Seiren Episode 9
by Nick Creamer,
How would you rate episode 9 of
Today's episode marked the beginning of Seiren's third arc. After the energetic Tsuneki and game-obsessed Toru, our third heroine turned out to be Kyoko Tono - childhood friend of Shoichi and fellow appreciator of magical girl manga.
Having this arc's heroine take the role of Shoichi's childhood friend meant this episode could move squarely into Seiren's comfort zone - rambling, occasionally strange, and oddly grounded conversations. There was no need to spend an episode establishing some sort of connection between Shoichi and his new love interest, and their conversations possessed an instant rapport that felt more comfortable than basically anything he established with Toru. Additionally, the childhood friend angle offered a clear dramatic avenue to start the arc. Both Shoichi and Kyoko are still treating the other like a kid in some ways, naturally unable to notice the ways they've grown into high school.
As usual, a substantial amount of this episode's laughs came from the various bizarre one-liners scattered throughout. Early on, there was an extended conversation that was likely intended to establish Shoichi as someone Kyoko sees as “one of the girls,” a boy she can talk to about personal stuff without any romantic baggage. Of course, the subject matter they chose to express this point was a lengthy reflection on Shoichi's sister's panties, specifically regarding whether she wore strange panties because Shoichi liked them. Because, you know, this is still Seiren.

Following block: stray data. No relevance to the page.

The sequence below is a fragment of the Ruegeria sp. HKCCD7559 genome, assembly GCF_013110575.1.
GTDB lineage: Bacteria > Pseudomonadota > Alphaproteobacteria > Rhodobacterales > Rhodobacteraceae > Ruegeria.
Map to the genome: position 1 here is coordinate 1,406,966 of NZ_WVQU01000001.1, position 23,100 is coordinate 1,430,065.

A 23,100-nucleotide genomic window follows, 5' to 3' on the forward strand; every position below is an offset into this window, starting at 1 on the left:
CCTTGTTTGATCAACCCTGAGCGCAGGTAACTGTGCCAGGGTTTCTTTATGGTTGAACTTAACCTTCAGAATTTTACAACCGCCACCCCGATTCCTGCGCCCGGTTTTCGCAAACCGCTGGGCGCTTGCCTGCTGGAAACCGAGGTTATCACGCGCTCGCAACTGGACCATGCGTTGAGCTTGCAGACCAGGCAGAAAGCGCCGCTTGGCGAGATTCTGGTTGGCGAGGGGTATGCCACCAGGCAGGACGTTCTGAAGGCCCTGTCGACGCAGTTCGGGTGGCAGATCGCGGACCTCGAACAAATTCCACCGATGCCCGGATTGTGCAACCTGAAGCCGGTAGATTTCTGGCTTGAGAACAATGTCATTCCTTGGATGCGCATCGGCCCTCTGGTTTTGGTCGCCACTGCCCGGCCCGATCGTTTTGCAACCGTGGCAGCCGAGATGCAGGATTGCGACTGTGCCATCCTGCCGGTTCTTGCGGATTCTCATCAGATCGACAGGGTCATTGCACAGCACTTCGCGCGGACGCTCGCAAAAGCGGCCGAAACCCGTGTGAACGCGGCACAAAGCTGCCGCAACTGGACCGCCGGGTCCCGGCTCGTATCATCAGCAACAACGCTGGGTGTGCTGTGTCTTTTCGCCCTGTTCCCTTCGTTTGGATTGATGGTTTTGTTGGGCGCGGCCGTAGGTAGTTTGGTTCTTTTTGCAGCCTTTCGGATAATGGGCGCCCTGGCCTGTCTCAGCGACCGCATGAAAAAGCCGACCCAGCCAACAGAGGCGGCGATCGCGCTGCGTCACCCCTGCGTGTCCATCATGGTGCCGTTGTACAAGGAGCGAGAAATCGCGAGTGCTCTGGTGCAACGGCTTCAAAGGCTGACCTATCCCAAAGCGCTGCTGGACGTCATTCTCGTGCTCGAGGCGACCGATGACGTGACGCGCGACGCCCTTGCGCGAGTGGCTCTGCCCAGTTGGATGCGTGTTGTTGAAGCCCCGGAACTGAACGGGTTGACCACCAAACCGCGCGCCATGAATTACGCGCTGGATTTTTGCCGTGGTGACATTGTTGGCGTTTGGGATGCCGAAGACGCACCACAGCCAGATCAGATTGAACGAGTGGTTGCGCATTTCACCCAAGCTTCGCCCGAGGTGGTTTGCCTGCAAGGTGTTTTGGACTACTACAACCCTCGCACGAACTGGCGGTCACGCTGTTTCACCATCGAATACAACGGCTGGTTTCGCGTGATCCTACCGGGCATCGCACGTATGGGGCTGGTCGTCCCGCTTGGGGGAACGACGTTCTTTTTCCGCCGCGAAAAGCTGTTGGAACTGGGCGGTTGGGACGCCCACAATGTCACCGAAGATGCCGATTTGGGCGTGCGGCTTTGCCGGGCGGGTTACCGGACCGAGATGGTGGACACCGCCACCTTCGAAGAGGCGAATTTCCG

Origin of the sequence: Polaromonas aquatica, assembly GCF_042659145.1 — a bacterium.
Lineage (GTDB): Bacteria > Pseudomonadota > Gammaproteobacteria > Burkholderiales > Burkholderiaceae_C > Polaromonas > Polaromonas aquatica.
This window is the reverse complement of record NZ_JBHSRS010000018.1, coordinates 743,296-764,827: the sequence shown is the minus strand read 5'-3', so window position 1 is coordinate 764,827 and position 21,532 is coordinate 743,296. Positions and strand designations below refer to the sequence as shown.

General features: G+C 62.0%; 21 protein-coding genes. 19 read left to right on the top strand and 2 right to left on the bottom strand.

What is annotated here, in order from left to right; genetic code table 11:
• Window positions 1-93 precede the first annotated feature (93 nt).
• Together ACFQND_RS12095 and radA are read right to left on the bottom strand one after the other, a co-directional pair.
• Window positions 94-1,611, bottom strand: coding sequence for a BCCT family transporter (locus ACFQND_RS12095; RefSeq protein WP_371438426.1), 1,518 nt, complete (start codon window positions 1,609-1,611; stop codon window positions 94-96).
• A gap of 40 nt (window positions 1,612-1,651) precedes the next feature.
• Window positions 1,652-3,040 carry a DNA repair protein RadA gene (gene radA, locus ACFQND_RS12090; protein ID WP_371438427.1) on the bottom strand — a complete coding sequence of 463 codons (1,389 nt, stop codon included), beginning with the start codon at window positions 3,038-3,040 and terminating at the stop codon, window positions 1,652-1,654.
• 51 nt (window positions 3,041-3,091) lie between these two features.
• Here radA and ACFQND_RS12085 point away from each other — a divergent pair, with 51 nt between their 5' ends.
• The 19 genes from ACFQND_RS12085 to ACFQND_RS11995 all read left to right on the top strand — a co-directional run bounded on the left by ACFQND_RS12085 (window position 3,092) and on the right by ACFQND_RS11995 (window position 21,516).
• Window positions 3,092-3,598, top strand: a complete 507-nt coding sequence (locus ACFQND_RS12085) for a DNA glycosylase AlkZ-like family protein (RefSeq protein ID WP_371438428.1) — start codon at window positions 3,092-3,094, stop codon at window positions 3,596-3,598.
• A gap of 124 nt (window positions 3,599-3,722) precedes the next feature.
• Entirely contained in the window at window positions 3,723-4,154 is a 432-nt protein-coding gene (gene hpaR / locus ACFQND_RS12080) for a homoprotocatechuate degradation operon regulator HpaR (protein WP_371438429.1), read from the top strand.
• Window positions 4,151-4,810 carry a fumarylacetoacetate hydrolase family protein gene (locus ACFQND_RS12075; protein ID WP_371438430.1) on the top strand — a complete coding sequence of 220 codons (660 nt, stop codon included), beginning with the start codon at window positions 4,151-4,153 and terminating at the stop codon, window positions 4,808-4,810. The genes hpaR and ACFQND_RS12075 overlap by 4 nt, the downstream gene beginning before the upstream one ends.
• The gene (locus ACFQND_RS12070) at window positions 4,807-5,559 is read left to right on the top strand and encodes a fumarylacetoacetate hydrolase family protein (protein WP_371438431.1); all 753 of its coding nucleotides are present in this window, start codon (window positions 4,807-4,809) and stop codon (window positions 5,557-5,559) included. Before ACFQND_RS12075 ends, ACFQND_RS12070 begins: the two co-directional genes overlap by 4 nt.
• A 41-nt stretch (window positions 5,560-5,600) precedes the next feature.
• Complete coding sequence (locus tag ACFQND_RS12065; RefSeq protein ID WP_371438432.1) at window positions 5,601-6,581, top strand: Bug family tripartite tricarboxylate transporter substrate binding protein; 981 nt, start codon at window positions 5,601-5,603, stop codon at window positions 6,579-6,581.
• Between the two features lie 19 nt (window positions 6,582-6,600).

Still, strange subject matter aside, I liked the overall dynamic established by this episode. The conflicts didn't feel either as artificial as Tsuneki's narrative or as nonsensical as Toru's - the idea that their close friendship would be slow to adapt to the changes of high school is a natural issue, and this episode established the fundamentals of that conflict in as graceful a manner as Seiren likely could. Shoichi's thoughtlessness in describing Kyoko as “childish” felt understandable, and Kyoko's insecurity and subsequent actions felt natural as well. Seiren's reliably weird conversations felt more believable coming from a pair that have been friends since childhood, who likely would have developed their own intimate ideas of propriety over that time.
Overall, this may have been Seiren's most successful introductory episode, although that's not the highest of bars. The writing is still more weird than good, and the execution is as bland as ever, but Shoichi and Kyoko already have a solid amount of chemistry. Seiren is still a somewhat tedious watch, but as far as initial platforms go, it's certainly done worse. We'll just have to see how Seiren's latest whirlwind romance plays out!
Seiren is currently streaming on Crunchyroll.
Nick writes about anime, storytelling, and the meaning of life at Wrong Every Time.
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